Beside that is a skinny cabinet that holds many books, my patterns, and lots of old sewing pieces. You can see Iris's bed on top.  My sister-in-law, Anne, painted that pretty flower picture on an old cabinet door.
The happy little McCoy elephant planter was found in my grandfather's basement after he passed away. It's special to me.
On the right is my sewing table.  I bought this and the white wicker swivel chair at IKEA.
I now have a matching swivel chair that sits at the end of the table for when Jessica comes over and helps me get ready for a show.  It's all very businessy.  She's a GREAT friend!
Sunny and Daisy, doing their thing.
On the back wall is a long work bench.

 Lots of baskets and jars for storing.

 and more treasures too!
Underneath, behind the curtain is where most of my fabric is located, although I still have a "little" in the house.

Stored in the colored cubes are antique fabrics, homespuns, wools, florals etc.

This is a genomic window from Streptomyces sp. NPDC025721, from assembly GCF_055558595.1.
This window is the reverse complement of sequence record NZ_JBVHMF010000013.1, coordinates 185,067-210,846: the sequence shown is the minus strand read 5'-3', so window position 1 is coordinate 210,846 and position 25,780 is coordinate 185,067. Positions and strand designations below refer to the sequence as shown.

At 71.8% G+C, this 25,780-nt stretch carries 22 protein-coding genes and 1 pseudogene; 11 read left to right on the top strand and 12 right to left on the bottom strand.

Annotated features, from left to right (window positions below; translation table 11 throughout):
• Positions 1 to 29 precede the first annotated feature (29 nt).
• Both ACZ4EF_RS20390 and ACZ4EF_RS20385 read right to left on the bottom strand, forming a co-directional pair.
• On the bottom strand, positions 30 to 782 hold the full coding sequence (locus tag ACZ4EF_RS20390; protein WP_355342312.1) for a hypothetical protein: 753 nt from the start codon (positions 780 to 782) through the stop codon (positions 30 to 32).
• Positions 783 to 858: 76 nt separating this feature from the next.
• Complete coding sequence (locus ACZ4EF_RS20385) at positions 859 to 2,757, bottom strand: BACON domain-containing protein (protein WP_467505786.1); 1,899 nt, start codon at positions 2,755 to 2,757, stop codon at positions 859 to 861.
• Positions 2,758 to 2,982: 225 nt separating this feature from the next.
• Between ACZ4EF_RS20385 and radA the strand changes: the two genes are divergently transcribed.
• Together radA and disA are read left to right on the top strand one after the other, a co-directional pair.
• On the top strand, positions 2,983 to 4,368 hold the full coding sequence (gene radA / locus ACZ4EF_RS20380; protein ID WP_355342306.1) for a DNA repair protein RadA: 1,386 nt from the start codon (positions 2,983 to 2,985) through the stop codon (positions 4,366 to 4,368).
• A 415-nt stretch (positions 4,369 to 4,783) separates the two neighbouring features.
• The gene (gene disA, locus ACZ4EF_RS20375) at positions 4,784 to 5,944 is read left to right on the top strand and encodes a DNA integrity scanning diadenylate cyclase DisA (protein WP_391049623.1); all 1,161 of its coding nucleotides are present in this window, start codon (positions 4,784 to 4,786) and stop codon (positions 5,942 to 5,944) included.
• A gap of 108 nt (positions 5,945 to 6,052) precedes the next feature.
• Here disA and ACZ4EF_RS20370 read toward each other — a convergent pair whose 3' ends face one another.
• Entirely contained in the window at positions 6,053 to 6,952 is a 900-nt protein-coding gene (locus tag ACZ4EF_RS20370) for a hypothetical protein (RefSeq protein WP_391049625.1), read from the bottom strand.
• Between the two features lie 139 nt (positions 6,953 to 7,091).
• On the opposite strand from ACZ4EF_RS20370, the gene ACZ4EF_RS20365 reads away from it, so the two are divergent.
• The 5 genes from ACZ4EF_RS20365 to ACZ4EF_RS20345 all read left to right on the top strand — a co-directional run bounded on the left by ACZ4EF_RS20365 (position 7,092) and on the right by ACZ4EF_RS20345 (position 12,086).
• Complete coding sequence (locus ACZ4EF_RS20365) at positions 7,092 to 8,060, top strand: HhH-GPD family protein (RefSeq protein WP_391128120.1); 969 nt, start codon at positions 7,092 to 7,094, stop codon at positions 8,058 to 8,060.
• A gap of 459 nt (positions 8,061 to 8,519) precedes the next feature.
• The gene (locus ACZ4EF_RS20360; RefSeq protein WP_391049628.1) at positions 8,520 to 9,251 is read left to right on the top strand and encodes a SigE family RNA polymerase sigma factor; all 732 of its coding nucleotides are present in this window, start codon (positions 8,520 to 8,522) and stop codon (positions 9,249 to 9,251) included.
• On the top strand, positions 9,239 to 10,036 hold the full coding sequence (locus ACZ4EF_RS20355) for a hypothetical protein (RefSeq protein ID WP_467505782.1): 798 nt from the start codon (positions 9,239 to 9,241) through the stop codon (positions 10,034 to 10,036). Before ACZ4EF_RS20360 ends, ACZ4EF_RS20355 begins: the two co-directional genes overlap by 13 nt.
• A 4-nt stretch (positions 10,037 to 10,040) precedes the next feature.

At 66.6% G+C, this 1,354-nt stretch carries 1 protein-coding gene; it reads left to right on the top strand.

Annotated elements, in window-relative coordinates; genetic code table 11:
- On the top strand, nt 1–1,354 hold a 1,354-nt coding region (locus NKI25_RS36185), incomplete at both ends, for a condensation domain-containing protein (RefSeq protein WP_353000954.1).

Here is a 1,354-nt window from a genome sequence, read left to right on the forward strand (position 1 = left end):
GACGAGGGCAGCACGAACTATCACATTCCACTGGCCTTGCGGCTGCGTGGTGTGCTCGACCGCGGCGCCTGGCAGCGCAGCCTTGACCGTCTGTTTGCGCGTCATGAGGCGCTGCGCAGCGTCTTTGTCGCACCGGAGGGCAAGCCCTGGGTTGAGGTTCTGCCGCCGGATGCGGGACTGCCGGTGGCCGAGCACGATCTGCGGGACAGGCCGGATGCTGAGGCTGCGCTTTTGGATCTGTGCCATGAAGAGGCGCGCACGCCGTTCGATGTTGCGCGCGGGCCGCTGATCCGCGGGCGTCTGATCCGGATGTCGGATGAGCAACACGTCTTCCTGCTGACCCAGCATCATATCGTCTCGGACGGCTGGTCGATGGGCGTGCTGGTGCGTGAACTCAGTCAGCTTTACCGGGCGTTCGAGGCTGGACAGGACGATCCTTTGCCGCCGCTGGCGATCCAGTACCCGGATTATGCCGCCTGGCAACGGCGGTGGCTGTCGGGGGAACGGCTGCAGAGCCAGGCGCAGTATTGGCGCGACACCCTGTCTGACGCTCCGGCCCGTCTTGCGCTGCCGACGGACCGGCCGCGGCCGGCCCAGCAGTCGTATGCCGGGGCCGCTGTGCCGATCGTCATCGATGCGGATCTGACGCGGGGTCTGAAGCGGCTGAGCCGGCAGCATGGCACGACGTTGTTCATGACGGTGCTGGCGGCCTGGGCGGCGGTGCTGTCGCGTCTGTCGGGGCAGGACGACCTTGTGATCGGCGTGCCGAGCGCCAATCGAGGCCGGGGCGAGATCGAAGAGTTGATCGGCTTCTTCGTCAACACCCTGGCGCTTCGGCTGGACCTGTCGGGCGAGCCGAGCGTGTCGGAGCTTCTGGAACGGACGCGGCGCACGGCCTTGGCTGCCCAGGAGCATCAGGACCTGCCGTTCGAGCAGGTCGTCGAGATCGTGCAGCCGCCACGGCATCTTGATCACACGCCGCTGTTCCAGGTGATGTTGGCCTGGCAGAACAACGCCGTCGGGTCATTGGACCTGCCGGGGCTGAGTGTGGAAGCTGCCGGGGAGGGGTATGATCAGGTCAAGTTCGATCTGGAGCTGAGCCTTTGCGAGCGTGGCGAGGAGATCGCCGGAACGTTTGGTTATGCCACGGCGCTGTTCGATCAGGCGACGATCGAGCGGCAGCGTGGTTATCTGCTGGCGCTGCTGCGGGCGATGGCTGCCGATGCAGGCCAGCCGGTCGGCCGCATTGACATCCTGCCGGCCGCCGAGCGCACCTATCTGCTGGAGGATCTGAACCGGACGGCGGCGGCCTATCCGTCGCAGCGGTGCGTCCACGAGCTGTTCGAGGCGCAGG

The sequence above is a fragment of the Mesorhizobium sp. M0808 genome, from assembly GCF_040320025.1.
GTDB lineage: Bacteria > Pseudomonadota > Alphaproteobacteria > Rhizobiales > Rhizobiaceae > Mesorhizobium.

and the flat drawers hold all antique reproduction fabrics by color.
It's amazing how a little organization can work to make such a small space feel bigger. 
That's it!  Thanks for visiting me. It was fun to finally share my garden studio with you.
Have a lovely day my friends.  xoxo Jenn

Big Snowfall

Big Spring Blooms

Friday, January 8, 2016

Easy Bread Making

There is no better smell in the world then homemade bread baking, and there is no better taste than warm, fresh-baked bread just out of the oven. 
At the beginning of every new year I do this mini-nesting thing where I have the urge to make the home cozier. Rearranging the rooms, painting things, knit more, and bake a lot.